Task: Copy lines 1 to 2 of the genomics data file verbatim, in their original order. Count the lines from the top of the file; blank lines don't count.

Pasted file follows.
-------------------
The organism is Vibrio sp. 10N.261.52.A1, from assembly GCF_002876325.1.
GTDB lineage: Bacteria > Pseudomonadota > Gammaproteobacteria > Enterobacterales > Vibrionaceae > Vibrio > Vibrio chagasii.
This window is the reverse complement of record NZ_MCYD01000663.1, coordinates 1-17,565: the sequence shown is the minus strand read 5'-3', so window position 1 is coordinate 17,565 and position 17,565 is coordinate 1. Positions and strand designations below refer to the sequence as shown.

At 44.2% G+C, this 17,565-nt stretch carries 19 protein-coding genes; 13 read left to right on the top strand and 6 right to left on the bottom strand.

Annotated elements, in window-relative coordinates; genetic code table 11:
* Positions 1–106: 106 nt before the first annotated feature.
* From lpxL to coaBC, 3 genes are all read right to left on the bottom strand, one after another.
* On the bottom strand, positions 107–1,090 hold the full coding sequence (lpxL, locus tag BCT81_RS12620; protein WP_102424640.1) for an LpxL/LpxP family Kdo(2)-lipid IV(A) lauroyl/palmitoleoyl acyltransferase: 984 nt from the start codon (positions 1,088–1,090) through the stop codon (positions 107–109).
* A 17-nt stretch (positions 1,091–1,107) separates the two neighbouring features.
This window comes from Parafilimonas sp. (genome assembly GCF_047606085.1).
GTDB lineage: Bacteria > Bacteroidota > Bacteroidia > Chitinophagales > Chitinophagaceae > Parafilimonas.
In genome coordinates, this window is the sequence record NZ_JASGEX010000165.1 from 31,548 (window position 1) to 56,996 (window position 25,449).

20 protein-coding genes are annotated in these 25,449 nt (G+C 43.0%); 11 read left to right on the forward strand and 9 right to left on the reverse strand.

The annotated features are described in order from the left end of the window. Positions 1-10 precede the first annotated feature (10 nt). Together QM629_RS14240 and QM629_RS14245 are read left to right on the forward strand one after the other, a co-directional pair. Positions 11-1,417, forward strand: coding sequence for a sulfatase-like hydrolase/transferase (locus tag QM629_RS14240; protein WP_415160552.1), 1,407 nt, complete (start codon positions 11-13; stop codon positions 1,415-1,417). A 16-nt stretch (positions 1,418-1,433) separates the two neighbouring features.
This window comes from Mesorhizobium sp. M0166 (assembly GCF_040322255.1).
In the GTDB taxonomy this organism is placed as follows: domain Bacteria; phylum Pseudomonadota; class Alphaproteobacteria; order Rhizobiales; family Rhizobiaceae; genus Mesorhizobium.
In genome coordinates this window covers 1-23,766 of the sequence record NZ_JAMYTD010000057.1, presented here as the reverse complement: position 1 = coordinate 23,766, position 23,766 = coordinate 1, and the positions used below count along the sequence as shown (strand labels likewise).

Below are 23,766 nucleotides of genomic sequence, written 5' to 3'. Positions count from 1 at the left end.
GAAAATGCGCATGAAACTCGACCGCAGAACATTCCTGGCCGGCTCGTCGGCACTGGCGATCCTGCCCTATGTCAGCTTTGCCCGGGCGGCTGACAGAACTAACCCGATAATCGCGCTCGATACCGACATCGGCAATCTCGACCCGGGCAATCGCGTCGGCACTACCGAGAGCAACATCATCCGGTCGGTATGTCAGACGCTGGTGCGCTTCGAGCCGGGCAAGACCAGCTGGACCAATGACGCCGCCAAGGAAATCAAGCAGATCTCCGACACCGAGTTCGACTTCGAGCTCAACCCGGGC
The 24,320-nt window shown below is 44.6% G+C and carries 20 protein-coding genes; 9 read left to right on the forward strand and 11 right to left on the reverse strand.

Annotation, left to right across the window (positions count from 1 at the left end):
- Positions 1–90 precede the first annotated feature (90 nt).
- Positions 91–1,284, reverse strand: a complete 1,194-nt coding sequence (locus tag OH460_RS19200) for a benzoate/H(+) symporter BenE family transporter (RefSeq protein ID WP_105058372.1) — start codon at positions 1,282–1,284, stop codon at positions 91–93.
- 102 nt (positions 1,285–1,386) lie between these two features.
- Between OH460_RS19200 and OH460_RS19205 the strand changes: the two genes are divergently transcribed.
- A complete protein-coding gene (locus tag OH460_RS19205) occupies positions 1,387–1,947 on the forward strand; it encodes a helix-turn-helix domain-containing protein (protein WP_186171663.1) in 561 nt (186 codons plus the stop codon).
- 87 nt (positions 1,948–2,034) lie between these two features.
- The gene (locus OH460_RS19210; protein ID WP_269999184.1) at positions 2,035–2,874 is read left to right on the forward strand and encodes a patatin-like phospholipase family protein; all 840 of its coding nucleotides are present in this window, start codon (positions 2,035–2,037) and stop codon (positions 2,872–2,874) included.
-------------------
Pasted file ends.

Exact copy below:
The organism is Vibrio sp. 10N.261.52.A1, from assembly GCF_002876325.1.
GTDB lineage: Bacteria > Pseudomonadota > Gammaproteobacteria > Enterobacterales > Vibrionaceae > Vibrio > Vibrio chagasii.